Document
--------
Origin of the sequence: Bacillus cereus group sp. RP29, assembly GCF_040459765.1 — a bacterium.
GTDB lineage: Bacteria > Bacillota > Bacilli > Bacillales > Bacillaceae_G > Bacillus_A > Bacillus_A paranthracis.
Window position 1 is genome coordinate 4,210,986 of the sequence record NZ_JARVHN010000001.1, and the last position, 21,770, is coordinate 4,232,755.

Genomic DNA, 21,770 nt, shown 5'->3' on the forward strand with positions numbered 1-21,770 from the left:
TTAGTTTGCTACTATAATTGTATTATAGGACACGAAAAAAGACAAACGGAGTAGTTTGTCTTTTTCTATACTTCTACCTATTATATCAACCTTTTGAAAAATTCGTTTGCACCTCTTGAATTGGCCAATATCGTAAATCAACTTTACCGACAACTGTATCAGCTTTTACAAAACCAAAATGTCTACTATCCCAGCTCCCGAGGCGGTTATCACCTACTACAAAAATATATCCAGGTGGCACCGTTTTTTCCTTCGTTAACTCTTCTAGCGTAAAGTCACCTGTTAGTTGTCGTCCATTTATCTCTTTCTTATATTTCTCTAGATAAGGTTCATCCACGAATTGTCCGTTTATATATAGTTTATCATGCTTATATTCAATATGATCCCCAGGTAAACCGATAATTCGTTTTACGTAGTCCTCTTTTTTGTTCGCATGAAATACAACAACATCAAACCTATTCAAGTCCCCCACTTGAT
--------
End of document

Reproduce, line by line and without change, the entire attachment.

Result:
Origin of the sequence: Bacillus cereus group sp. RP29, assembly GCF_040459765.1 — a bacterium.
GTDB lineage: Bacteria > Bacillota > Bacilli > Bacillales > Bacillaceae_G > Bacillus_A > Bacillus_A paranthracis.
Window position 1 is genome coordinate 4,210,986 of the sequence record NZ_JARVHN010000001.1, and the last position, 21,770, is coordinate 4,232,755.

Genomic DNA, 21,770 nt, shown 5'->3' on the forward strand with positions numbered 1-21,770 from the left:
TTAGTTTGCTACTATAATTGTATTATAGGACACGAAAAAAGACAAACGGAGTAGTTTGTCTTTTTCTATACTTCTACCTATTATATCAACCTTTTGAAAAATTCGTTTGCACCTCTTGAATTGGCCAATATCGTAAATCAACTTTACCGACAACTGTATCAGCTTTTACAAAACCAAAATGTCTACTATCCCAGCTCCCGAGGCGGTTATCACCTACTACAAAAATATATCCAGGTGGCACCGTTTTTTCCTTCGTTAACTCTTCTAGCGTAAAGTCACCTGTTAGTTGTCGTCCATTTATCTCTTTCTTATATTTCTCTAGATAAGGTTCATCCACGAATTGTCCGTTTATATATAGTTTATCATGCTTATATTCAATATGATCCCCAGGTAAACCGATAATTCGTTTTACGTAGTCCTCTTTTTTGTTCGCATGAAATACAACAACATCAAACCTATTCAAGTCCCCCACTTGAT